The Field Report with Tom Field

Failures & Fraud: The Numbers Don't Lie

Failures & Fraud: The Numbers Don't Lie

I assigned two recent articles - one on the year's financial breaches and another on the bank/credit union failures so far in 2010 - and in both cases I was stunned to see the results. Cumulatively, there have been far more breaches and failures this year than I'd believed.

Let's look first at the year's data breaches. As we headed into the last week of June, there had been 39 breaches involving financial institutions, according to the Identity Theft Resource Center. That's more than half the 62 breaches seen in all of 2009.

Whenever losses of finances and confidence are intertwined, banking takes a hit. 

Now, you're missing a banner breach - there's no Heartland Payment Systems hack so far in 2010. There's not been that one incident that's dominated the news or polarized the debate, as we saw last year with Heartland and the subsequent discussion about PCI compliance and end-to-end encryption.

What you do see, though, is an increase in hacks at retailers (see Hancock Fabrics), hotels and restaurants - meaning the fraudsters are interrupting the payment processing system somewhere in the cycle. And online banking clearly is a top target for criminals looking to pilfer small-to-midsize businesses via the ACH or wire channels.

The end result is the same: greater losses of identity, resources and confidence. And whenever losses of finances and confidence are intertwined, banking takes a hit. For years, we've said that banking institutions need to get better at educating customers - consumers and businesses alike - about better, safer financial practices. These increased incidents only hammer home the criticality of this oft neglected point.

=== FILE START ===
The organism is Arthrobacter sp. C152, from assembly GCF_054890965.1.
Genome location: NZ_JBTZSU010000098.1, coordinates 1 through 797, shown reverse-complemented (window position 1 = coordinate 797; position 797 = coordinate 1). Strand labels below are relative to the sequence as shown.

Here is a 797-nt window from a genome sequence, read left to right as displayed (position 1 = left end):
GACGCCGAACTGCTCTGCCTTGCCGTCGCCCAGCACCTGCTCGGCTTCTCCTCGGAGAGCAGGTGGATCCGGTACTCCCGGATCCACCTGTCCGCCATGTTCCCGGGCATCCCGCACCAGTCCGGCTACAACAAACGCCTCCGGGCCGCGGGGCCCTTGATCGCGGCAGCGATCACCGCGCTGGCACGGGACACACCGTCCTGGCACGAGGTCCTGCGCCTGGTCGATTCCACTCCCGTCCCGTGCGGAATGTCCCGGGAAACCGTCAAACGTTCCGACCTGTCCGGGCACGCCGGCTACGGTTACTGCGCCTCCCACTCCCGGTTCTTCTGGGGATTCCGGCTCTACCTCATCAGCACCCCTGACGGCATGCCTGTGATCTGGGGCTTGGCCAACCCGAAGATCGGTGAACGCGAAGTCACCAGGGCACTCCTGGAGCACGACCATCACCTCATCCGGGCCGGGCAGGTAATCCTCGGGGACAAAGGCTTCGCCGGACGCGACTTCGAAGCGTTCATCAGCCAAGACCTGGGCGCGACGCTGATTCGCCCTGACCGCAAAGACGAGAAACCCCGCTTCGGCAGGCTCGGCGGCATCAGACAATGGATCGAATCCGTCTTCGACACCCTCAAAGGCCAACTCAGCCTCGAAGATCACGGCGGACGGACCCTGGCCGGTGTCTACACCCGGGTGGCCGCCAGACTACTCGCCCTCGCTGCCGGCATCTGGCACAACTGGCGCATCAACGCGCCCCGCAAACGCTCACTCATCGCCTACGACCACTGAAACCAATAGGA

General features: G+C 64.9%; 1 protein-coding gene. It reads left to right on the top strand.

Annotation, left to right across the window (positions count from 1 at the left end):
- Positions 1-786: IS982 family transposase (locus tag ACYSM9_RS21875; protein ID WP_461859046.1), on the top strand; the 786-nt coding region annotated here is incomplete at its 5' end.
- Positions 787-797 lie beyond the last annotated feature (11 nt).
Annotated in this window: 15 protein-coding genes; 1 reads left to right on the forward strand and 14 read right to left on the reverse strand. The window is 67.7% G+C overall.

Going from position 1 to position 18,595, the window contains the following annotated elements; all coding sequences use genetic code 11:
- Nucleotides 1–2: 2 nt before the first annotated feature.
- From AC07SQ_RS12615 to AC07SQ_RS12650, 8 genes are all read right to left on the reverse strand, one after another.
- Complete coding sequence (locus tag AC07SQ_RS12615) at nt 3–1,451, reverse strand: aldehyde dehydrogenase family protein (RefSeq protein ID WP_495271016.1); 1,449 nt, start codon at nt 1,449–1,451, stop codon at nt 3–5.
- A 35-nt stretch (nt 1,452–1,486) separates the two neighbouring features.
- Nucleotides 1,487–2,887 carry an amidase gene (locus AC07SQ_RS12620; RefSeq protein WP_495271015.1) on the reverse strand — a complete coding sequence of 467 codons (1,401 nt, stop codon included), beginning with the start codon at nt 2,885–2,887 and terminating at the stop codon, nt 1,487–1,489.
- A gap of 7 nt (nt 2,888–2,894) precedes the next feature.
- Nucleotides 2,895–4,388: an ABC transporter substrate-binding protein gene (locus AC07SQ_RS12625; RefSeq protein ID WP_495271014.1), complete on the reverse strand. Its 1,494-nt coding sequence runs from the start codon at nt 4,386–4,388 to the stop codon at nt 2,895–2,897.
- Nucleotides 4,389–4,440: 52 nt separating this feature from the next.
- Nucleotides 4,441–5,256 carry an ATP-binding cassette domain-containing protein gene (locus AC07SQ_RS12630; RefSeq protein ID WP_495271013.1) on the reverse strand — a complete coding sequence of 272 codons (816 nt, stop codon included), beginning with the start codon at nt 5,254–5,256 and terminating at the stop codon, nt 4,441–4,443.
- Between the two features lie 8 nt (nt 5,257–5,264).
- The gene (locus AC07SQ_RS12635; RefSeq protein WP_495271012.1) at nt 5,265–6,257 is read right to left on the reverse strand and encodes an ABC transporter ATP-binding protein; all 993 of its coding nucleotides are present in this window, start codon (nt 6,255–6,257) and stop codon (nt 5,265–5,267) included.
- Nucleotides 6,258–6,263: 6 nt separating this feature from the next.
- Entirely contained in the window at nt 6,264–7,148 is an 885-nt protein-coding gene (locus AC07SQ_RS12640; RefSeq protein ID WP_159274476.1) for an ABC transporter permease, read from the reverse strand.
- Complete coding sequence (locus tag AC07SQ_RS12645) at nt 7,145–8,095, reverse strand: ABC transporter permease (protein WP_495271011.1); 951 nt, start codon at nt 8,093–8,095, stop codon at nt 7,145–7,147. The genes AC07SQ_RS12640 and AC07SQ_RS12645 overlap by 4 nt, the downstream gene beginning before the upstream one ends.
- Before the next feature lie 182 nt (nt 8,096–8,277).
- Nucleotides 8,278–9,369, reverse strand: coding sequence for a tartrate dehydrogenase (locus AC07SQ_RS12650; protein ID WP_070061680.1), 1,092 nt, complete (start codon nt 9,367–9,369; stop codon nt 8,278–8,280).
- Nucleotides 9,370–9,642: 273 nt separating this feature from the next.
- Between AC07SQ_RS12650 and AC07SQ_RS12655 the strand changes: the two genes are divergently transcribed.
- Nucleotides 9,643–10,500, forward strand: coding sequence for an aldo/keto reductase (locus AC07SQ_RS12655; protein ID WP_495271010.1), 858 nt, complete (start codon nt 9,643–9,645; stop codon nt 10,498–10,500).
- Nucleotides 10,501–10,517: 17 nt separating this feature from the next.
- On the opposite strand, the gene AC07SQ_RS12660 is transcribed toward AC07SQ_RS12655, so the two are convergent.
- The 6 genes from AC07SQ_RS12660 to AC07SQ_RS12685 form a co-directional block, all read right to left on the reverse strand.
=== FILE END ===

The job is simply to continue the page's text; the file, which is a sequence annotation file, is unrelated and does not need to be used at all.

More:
Need an example of where you don't want to be? Look at the court entanglement between Comerica Bank and Experi-Metal Inc. At the core of their dispute about fraud losses, they're talking about "What is reasonable security?" But on the surface, in their filings, they're exchanging testy notes about one another and the merits of this case. Ultimately, these two sides may settle out of court, but it's hard to see a situation where either comes off looking like a winner.

Regarding bank failures, I was blown away to learn we've already seen two times more closings than we saw at this point in 2009.

I mean, I thought 45 failures through last June was significant - especially since we'd only seen 40 in all of 2008.

But through the first half of this year, we've seen 96 failures - 86 banks, 10 credit unions.

The surprise (to me) is how fast this number crept up on us. Again, there haven't been any real headline bank closures this year like Washington Mutual in 2008 or Colonial Bank in 2009.

But forget the big names. What stands out among this year's failures is the number of community banks and credit unions that are folding - especially in states such as Florida and Illinois, which have the most failures. It's all part of the fallout from the 2008 financial crisis, with many of these institutions paying the price for the housing bust.

With nearly 800 institutions now listed on the FDIC's "troubled banks" list, we're likely to see many more failures before year's end. Few of these institutions will be nationally-known household names, but they'll certainly be important to the households of the communities that they serve. And it's never a good thing to take the "community" out of banking. As we've learned with the fight against mortgage fraud, the closer an institution is to its customers, the greater its success at preventing some of these scams.

What to expect for the second half of the year? More of the same - more breaches, more failures, more surprises when we look up and realize the full impact of these events.

We may not recognize all the names of the institutions, individuals and organizations impacted, but we do get the numbers. The numbers, alas, don't lie; they just grow.



About the Author

Tom Field

Tom Field

Senior Vice President, Editorial, ISMG

Field is responsible for all of ISMG's 28 global media properties and its team of journalists. He also helped to develop and lead ISMG's award-winning summit series that has brought together security practitioners and industry influencers from around the world, as well as ISMG's series of exclusive executive roundtables.




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